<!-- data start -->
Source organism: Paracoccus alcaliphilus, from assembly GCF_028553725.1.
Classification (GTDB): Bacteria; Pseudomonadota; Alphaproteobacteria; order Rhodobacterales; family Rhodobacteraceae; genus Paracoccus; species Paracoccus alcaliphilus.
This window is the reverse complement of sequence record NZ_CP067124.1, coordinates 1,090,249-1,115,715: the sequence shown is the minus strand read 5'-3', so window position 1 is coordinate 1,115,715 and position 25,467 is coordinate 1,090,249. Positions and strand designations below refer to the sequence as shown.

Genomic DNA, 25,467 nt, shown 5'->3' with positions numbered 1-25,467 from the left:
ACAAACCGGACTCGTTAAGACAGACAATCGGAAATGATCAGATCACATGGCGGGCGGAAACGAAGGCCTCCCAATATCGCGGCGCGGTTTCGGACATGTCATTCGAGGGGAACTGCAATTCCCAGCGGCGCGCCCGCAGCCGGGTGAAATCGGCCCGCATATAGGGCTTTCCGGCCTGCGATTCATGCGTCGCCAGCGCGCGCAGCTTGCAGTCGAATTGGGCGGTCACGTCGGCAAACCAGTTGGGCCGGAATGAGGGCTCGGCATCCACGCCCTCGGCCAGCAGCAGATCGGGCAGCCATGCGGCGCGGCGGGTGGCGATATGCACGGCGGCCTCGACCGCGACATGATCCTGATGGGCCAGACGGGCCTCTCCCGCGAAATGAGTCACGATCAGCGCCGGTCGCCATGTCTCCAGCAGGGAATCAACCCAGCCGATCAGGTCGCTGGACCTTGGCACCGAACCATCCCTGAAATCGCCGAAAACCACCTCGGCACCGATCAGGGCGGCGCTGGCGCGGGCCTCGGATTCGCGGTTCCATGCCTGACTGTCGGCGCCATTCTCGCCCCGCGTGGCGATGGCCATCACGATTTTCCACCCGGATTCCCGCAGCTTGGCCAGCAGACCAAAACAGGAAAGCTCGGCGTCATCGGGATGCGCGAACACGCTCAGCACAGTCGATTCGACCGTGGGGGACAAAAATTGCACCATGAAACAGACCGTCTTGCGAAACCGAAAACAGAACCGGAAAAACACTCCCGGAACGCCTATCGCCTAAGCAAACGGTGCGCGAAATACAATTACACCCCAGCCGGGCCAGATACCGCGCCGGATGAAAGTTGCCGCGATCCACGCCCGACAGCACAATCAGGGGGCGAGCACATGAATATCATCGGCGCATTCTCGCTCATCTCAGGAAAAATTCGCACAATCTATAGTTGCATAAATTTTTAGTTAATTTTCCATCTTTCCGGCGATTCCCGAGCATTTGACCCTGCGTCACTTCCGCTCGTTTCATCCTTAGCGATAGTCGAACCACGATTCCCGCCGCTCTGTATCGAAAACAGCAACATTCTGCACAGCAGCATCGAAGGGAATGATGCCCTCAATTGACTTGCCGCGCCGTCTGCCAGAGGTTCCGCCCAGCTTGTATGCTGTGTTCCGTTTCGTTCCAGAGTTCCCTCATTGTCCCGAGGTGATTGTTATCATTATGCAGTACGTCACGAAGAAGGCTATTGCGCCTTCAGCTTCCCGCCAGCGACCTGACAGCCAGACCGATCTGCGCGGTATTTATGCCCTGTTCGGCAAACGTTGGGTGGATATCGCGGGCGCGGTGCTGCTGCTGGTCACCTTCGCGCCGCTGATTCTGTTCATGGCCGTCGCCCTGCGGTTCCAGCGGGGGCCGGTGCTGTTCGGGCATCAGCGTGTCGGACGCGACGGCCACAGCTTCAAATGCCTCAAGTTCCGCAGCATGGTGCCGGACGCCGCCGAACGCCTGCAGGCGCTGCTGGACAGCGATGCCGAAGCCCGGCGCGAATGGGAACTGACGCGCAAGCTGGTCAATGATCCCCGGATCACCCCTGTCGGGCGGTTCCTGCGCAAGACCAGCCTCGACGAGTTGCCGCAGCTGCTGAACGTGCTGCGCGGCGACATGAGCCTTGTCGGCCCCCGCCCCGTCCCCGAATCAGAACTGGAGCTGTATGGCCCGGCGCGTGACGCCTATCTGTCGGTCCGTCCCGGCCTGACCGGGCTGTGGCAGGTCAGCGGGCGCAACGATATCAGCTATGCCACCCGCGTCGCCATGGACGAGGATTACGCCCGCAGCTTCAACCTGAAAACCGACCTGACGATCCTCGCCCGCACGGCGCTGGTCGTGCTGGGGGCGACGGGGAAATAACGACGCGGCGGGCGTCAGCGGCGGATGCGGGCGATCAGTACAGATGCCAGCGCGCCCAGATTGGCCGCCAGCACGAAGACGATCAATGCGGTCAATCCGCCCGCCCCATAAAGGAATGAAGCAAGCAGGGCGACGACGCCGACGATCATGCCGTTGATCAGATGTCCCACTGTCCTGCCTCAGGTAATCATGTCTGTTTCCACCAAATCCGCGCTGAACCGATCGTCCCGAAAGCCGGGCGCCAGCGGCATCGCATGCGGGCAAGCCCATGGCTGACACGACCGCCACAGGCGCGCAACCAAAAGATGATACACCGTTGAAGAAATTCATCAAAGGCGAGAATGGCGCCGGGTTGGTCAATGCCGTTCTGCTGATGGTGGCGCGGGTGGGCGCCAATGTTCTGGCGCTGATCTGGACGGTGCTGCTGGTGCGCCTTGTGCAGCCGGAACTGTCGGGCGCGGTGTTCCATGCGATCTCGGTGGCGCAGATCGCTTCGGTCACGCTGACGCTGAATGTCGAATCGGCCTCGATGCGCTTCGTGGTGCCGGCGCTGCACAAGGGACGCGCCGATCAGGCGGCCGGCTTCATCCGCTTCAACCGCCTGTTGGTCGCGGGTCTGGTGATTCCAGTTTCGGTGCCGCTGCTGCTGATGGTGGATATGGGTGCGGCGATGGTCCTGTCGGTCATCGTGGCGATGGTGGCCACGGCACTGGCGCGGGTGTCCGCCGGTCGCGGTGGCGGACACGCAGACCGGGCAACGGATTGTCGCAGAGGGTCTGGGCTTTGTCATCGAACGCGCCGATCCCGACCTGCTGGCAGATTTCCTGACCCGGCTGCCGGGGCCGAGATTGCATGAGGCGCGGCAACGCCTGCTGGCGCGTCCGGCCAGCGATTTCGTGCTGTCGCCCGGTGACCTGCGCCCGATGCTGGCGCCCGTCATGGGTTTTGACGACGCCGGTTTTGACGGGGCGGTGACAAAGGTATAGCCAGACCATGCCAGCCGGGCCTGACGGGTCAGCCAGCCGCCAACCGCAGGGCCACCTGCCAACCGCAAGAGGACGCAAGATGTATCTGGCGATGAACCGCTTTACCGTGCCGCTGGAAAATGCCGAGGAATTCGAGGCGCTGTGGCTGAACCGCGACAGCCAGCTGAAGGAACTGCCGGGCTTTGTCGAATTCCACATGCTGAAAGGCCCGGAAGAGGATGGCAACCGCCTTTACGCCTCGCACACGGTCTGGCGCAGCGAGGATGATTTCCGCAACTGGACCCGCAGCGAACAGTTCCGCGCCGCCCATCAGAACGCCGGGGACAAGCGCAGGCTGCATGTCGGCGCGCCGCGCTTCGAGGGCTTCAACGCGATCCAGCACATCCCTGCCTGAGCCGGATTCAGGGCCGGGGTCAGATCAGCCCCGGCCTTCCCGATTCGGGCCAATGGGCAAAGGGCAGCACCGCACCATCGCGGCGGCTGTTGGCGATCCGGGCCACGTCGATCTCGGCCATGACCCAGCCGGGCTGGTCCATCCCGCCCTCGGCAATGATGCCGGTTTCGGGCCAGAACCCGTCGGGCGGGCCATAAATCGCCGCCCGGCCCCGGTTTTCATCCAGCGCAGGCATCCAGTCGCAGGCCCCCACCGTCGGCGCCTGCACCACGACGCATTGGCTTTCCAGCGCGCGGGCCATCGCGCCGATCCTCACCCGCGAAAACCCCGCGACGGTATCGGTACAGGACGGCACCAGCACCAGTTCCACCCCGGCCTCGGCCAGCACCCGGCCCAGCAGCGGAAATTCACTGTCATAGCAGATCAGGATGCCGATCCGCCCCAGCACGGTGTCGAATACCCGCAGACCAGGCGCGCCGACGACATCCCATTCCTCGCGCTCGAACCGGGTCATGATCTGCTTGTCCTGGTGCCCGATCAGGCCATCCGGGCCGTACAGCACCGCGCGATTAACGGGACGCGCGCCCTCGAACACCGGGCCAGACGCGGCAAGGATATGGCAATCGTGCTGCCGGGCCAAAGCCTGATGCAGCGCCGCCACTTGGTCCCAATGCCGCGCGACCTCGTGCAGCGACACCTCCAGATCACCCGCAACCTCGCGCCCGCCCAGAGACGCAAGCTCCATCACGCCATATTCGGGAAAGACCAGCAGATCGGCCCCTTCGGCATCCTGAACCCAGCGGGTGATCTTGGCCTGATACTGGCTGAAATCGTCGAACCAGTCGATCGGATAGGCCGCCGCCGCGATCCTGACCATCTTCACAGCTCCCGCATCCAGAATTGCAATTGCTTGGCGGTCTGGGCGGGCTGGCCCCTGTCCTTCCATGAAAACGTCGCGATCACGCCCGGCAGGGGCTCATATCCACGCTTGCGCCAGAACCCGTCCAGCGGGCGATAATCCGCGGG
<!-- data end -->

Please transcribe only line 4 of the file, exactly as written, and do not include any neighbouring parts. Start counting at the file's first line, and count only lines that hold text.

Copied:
Genomic DNA, 25,467 nt, shown 5'->3' with positions numbered 1-25,467 from the left: